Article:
Thursday, July 16, 2009

Adding Color to the Console: Pygments vs. Source-highlight

The other day I write about code syntax highlighting with less and source-highlight, when someone pointed out the Pygments package, that can do the same thing. This called for

the great source-highlight vs. pygments face-off


Source-highlight is in C++ and needs the Boost regex library. About 3.5 MB together. Pygments is in Python and has no dependencies beyond that. About 2 MB installed. No problem on either side.

In Debian, the packages are source-highlight and python-pygments. Note that the Pygments command-line tool is called pygmentize.

Source-highlight is licensed under the GPL, Pygments under a BSD license.

Getting Started

pygmentize file.c
writes a colored version of file.c to the standard output. Nice.
source-highlight file.c
writes a colored version of file.c to file.c.html. As I had written before, the correct invocation for this purpose is
source-highlight -fesc -oSTDOUT file.c
That makes pygmentize slightly easier to use, I suppose.

Supported Languages

Source-highlight supports 30 languages, Pygments supports 136.

Source-highlight can produce output for DocBook, ANSI console, (X)HTML, Javadoc, LaTeX, Texinfo. Pygments can produce output for HTML, LaTeX, RTF, SVG, and several image formats.

Source-highlight supports styles, but only ships a few. Pygments supports styles and filters, and ships over a dozen styles.

So more options with Pygments here.

Also note that Pygments is a Python library that can be used, say, in web applications for syntax highlighting. This is used in Review Board, for example. Source-highlight is just a command-line tool, but it could of course also be invoked by other packages. Horde uses this, for instance.


To process all the C files in the PostgreSQL source tree (709271 lines), writing the ANSI console colored version of each file.c to file.c.txt:
25 seconds
5 minutes
So for interactive use with less, source-highlight is probably still the better option.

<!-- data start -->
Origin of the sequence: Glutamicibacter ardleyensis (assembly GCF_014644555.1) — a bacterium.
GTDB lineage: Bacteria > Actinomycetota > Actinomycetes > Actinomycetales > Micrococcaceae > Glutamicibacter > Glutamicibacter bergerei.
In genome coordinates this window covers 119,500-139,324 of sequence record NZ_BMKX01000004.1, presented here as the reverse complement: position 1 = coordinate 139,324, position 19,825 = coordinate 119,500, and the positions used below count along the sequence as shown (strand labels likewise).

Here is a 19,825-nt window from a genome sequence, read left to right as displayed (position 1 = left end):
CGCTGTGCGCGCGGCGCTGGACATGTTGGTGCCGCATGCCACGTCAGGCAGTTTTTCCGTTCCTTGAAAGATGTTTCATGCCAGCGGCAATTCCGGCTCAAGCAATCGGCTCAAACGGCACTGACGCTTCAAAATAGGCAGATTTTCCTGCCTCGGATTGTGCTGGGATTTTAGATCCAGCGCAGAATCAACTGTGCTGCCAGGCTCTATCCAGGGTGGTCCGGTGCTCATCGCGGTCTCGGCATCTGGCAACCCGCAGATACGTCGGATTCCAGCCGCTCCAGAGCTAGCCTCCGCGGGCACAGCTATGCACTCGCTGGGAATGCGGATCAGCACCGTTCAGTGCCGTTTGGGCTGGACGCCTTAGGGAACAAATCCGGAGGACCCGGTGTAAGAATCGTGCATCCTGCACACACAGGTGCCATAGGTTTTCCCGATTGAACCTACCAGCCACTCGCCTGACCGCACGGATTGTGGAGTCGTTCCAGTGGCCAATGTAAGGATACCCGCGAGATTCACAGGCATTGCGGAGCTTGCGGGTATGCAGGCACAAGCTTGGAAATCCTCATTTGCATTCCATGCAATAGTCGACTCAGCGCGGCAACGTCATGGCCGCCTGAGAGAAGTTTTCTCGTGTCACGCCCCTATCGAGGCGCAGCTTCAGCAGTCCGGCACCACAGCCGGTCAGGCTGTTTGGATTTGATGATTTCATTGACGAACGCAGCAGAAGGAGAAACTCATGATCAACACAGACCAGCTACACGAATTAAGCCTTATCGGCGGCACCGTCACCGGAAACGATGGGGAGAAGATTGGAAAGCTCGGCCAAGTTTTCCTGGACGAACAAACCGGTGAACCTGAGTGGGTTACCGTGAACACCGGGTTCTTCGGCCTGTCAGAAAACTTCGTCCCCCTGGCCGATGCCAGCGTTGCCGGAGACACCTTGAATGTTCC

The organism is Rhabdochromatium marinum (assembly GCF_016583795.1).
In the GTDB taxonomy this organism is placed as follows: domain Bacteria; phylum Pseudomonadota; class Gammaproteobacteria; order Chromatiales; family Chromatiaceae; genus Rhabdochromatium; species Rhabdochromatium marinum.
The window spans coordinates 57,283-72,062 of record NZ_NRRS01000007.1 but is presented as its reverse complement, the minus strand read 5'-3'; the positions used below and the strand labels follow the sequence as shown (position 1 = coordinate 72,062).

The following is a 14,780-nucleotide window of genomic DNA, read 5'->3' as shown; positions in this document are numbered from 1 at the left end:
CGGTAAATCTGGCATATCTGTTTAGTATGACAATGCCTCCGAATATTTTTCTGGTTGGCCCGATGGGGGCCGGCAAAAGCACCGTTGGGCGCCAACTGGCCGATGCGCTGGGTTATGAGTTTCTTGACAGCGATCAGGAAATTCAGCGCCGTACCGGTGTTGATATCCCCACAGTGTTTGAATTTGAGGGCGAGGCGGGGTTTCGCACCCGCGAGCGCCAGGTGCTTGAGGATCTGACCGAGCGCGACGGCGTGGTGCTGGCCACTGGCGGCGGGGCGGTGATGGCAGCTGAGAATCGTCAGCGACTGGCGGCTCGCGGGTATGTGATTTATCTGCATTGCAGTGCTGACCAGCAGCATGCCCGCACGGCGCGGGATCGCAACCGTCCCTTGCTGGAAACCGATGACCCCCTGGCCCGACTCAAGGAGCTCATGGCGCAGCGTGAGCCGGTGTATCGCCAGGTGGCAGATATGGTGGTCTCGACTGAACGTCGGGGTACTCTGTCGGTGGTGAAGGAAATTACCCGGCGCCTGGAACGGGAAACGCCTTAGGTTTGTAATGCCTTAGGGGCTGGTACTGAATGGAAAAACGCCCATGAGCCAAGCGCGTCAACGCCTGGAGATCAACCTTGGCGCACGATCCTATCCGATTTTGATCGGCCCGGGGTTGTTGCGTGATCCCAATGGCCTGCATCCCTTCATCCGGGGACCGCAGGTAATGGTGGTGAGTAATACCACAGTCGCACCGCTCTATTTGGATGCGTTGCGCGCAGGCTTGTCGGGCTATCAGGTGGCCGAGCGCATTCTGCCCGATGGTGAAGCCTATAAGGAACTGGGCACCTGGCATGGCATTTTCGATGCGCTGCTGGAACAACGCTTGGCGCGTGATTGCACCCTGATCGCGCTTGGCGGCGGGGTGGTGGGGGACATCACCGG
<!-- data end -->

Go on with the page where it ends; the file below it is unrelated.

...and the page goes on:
pygmentize gave me a few errors of this sort during the processing of the PostgreSQL source tree:
*** Error while highlighting:
UnicodeEncodeError: 'ascii' codec can't encode character u'\xb7' in position 83: ordinal not in range(128)
(file "/usr/lib/python2.5/site-packages/Pygments-1.0-py2.5.egg/pygments/formatters/", line 93, in format)

*** Error while highlighting:
UnicodeDecodeError: 'utf8' codec can't decode bytes in position 196-198: invalid data
(file "/usr/lib/python2.5/encodings/", line 16, in decode)
That probably shouldn't happen.

source-highlight gave no spurious errors in my limited testing.


Source-highlight can highlight its own configuration files, which are in a custom language, and Pygments' configuration files, which are in Python. Conversely, Pygments can of course highlight its own configuration files, but doesn't know what to do with those of Source-highlight.


I will stick with Source-highlight for interactive use, but Pygments is a great alternative when you need more formatting options or want to integrate the package as a library.


  1. hey!

    i did a similar comparison a while back when writing the . since i have a strong aversion to writing anything using system() in a webapp, and i was writing in python anyway, pygments was a clear winner for that use case.

  2. In my test to produce source to be input into a Latex document, source-highlight produce output that just works... pygments not and I receive several errors when I did a pdflatex.

    I know it is not relevant for your post, but if someone is looking for highlight into Latex, pygments is not recommended.

    Thanks =)

  3. Another option to check out is highlight, also
    in debian. Upstream ships swig based api's for perl and python, although so far I only install the perl ones in the debian package. The killer feature for me is a passthrough option to allow lines of markup in your source. I use it to add overlays for beamer.